1. weighted seems slow and doesn’t get inlined properly.
  2. replicateM in IO is not lazy enough – it will generate the entire list before starting to count Falses.

We can write a more functional version using System.Random easily:

{-# LANGUAGE BangPatterns #-}

module Main where

import System.Random

genFailures :: Int -> StdGen -> Int
genFailures n = length . filter (> 8) . take n . randomRs (1, 10 :: Int)

main :: IO ()
main = do
    gen <- getStdGen
    print $ genFailures 1000000 gen

But it’s a bit slower again, due to the use of StdGen over mwc-random:

> time ./functional

real    0m0.198s
user    0m0.191s
sys     0m0.007s

If you want to avoid the imperative style but still want the speed, you can probably use (unsafe) interleaving to generate a lazy list of random numbers using mwc-random.


Thanks for your help @jaspervdj! Does your last example using System.Random account for my requirement that each campaign has a predefined probability of success that be used as a weight when generating the random outcomes? It doesn’t seem like it does, but I may just be missing something.

I’ve tried several different options and they’ve all been unacceptably slow for my purposes. I ended up using a hack to approximate a random sampling from a binomial distribution. The basic idea is to randomly add or subtract a random number that is between 1 and 3 standard deviations from the average using the 68-95-99.7 rule.

module Main where

import Data.Function ( (&) )
import qualified Control.Monad.Random as CMR
import qualified Statistics.Distribution as Stats
import qualified Statistics.Distribution.Binomial as Stats

main :: IO ()
main = CMR.evalRandIO (randErrCountFromTotal 1000000 0.5) >>= print

randErrCountFromTotal :: (CMR.RandomGen g) => Int -> Double -> CMR.Rand g Int
randErrCountFromTotal numEvts successRate = do
    -- add or subtract 1-3 std deviations from the average 
    -- using the 68–95–99.7 rule as a heuristic
    numStdDeviations <- CMR.fromList [ (1.0, 0.6827), (2.0, 0.2718), (3.0, 0.0455) ]
    let stdDeviation = Stats.stdDev $ Stats.binomial numEvts successRate
        deviationMin = round $ (numStdDeviations * stdDeviation) - stdDeviation
        deviationMax = round $ numStdDeviations * stdDeviation
        avgSuccessCount = round $ realToFrac numEvts * successRate

    CMR.fromList [ ((+), 1 / 2), ((-), 1 / 2) ]
        <*> pure avgSuccessCount
        <*> CMR.getRandomR (deviationMin, deviationMax)
         &  fmap (\successCount -> numEvts - successCount)

Not being a math person myself, I’m not sure if this is all that sound of an approach, but it seems to approximate the effect I want pretty well and it’s much faster than the alternatives I tried.

$ time stack exec hacky-exe
> 0.27 real         0.21 user         0.03 sys


I think it really depends on what you will be using this for. It is pretty easy (i.e. not a lot of samples are required) to detect that your distribution is not actually a binomial distribution. But the samples are generally in the right place. It is like a really pixelated image of a nice continuous curve. It is like most things in statistics: it is not perfect, but it might be good enough for your purpose.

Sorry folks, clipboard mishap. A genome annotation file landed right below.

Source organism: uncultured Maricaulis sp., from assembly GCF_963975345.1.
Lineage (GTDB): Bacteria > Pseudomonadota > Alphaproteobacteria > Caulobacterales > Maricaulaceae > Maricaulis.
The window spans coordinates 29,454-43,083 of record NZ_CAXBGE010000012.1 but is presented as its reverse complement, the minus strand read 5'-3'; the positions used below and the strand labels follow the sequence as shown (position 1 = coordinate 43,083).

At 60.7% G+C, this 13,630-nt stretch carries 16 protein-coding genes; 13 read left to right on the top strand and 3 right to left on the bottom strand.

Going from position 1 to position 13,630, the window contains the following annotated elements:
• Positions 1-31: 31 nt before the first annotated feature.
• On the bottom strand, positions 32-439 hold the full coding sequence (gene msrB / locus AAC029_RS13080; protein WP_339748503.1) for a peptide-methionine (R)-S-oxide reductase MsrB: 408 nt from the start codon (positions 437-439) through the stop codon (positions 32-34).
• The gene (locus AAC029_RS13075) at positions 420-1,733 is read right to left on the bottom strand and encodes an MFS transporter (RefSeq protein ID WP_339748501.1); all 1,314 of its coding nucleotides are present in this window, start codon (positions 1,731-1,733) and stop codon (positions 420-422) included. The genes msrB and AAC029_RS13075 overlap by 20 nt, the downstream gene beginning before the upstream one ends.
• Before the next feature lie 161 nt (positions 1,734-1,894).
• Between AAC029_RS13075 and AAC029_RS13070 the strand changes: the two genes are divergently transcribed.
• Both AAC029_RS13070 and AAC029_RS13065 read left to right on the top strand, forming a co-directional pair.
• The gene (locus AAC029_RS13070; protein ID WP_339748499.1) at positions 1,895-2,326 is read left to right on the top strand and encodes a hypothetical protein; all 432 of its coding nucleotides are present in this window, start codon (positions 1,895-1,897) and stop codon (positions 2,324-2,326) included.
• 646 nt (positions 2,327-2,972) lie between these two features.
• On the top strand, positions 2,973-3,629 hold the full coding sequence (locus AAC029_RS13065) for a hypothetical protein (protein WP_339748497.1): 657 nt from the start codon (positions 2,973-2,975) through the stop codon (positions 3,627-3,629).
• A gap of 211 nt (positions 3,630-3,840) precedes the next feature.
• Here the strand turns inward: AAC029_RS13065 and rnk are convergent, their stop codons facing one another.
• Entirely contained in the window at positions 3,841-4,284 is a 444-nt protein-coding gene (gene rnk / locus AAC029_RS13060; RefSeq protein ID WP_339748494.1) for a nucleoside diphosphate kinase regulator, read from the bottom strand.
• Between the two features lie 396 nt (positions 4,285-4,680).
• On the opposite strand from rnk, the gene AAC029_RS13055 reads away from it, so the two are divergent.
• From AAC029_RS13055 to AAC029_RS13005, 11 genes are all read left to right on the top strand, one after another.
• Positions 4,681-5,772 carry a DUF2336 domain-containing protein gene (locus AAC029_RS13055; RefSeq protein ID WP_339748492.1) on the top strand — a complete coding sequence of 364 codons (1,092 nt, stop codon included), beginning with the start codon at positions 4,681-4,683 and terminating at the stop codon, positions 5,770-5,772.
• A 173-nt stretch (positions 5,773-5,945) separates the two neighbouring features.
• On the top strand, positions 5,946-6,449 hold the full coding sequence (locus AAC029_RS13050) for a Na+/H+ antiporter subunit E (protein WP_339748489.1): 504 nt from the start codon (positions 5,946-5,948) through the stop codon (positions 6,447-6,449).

In this case I really think that it would be worthwhile to translate the algorithm that R uses to Haskell or maybe even just bind the C file. I have modified the rbinom.c file for easier binding here:


I have now finished the translation from C to Haskell:

I have not tested it extensively, but it seems to work.

Now you can simulate running a marketing campaign on the whole population of earth multiple times over in 0 seconds, using main = print =<< runRandIO (rbinom 10000000000 0.2):

$ cabal new-run rbinom.hs 
Resolving dependencies...
Build profile: -w ghc-8.6.5 -O1
In order, the following will be built (use -v for more details):
 - fake-package-0 (exe:script) (first run)
Configuring executable 'script' for fake-package-0..
Preprocessing executable 'script' for fake-package-0..
Building executable 'script' for fake-package-0..
[1 of 1] Compiling Main             ( Main.hs, /tmp/cabal-repl.-2130/dist-newstyle/build/x86_64-linux/ghc-8.6.5/fake-package-0/x/script/build/script/script-tmp/Main.o )
Linking /tmp/cabal-repl.-2130/dist-newstyle/build/x86_64-linux/ghc-8.6.5/fake-package-0/x/script/build/script/script ...
          93,344 bytes allocated in the heap
           4,376 bytes copied during GC
          53,688 bytes maximum residency (1 sample(s))
          28,232 bytes maximum slop
               0 MB total memory in use (0 MB lost due to fragmentation)

                                     Tot time (elapsed)  Avg pause  Max pause
  Gen  0         0 colls,     0 par    0.000s   0.000s     0.0000s    0.0000s
  Gen  1         1 colls,     0 par    0.000s   0.000s     0.0001s    0.0001s

  INIT    time    0.000s  (  0.000s elapsed)
  MUT     time    0.000s  (  0.000s elapsed)
  GC      time    0.000s  (  0.000s elapsed)
  EXIT    time    0.000s  (  0.000s elapsed)
  Total   time    0.000s  (  0.000s elapsed)

  %GC     time       0.0%  (0.0% elapsed)

  Alloc rate    462,099,009 bytes per MUT second

  Productivity  50.6% of total user, 51.6% of total elapsed

EDIT: I have tested it some more and it seems that it deviates to smaller values.

EDIT2: I have fixed the bugs.